Goodreads introduced me last year to Ms. Rachel E. Carter, and I absolutely did not regret reading her first book–The Black Mage: First Year. I loved it! The book was hard to put down, and I found the author’s approach in learning magic fresh and unique. I fell in love with the main characters, too much that I cried in some of the emotional parts.
I’m really happy that I did not need to wait too long for the second book–The Black Mage: Apprentice–to come out.
The second installment of the series covers Ryiah’s action-packed and very emotional four years as an Apprentice, where she realizes that no matter how hard you try to focus on achieving your goals, you can’t keep your heart from getting in the way. In these four years she learns how to gain control of her power as she comes face to face with life-threatening experiences, falls in and out of love, and discovers the art of letting go. And no matter how brutal those years are, in the end she gets what she’s always wanted–the black robe of Combat and a betrothal.
My Rating: 4 please-give-this-entire-series-a-happy-ending stars
Would have given it a 5, but Darren and Ryiah kept changing their minds!!! (Yes, I was really frustrated.) But I’m really happy with how it ended. Totally did not expect that bold gesture from Darren. It was very brilliant of him to arrive at a win-win solution to his dilemma. Now I’m wondering what would happen to those two in the next books. A lot could happen in two books! Guess I need to prepare to be frustrated again.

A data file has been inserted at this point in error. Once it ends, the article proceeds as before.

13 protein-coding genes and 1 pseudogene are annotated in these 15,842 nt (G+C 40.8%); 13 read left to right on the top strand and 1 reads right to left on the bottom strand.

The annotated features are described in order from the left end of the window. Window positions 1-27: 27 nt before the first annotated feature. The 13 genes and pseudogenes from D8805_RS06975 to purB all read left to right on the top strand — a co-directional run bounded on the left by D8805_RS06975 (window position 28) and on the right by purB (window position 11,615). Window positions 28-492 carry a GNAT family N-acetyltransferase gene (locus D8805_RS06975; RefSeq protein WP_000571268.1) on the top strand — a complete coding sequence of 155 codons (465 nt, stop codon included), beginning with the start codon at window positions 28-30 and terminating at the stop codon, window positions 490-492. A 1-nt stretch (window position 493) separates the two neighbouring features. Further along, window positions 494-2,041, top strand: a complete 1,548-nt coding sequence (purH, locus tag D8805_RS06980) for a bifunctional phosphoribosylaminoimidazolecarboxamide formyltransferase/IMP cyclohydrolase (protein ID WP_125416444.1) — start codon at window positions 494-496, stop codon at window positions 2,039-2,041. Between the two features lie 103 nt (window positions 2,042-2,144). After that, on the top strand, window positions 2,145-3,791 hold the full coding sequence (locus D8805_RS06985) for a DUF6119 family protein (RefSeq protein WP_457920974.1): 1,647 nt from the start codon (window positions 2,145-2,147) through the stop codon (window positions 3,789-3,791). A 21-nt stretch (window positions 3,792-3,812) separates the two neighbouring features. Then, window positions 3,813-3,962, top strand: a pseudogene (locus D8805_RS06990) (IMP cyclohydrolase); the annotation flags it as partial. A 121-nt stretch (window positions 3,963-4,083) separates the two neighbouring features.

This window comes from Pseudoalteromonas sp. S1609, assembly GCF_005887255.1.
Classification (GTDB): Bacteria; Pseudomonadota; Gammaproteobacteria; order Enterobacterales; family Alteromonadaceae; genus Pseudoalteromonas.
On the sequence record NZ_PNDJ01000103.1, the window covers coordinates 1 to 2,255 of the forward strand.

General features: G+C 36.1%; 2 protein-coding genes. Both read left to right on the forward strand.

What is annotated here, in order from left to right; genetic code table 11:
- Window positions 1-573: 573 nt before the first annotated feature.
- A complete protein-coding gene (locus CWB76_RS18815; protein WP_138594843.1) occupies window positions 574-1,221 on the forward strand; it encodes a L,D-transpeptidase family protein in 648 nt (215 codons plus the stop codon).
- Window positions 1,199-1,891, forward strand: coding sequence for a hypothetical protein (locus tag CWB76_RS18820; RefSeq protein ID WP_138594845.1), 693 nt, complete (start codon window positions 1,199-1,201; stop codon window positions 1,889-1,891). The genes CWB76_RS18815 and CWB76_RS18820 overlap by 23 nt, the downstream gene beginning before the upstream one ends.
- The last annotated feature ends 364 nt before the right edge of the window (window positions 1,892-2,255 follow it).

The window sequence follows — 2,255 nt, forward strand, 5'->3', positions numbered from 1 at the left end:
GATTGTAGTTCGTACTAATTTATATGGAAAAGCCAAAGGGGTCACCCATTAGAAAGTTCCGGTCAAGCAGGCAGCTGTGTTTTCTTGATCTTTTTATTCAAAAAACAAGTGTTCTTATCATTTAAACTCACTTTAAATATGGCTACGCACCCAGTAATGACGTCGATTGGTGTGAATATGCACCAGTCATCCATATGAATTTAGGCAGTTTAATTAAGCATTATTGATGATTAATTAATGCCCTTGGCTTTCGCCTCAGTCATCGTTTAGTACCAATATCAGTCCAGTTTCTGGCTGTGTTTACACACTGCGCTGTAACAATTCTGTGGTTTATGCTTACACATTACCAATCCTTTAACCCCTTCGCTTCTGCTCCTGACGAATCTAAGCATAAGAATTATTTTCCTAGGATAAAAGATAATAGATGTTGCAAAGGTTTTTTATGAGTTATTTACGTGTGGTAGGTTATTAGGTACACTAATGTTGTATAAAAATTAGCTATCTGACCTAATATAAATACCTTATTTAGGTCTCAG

Will Derrick die? Please don’t kill Derrick, he’s so adorable.
I’m expecting more action and surprises in the next two installments.
Ryiah and Darren are both considered powerful because they can pain cast, which for me makes sense because I believe that pain makes us stronger. The deeper your pain, the stronger and wiser you become. It makes you invincible.
My favorite quotes:
“I was done with misery. I would not let my learning be squandered by a broken heart.”
“Romance only slows you down.”
“Pain is how we build strength.”
“Each one of us is a hero. The irony, of course, is that most will never receive the title.”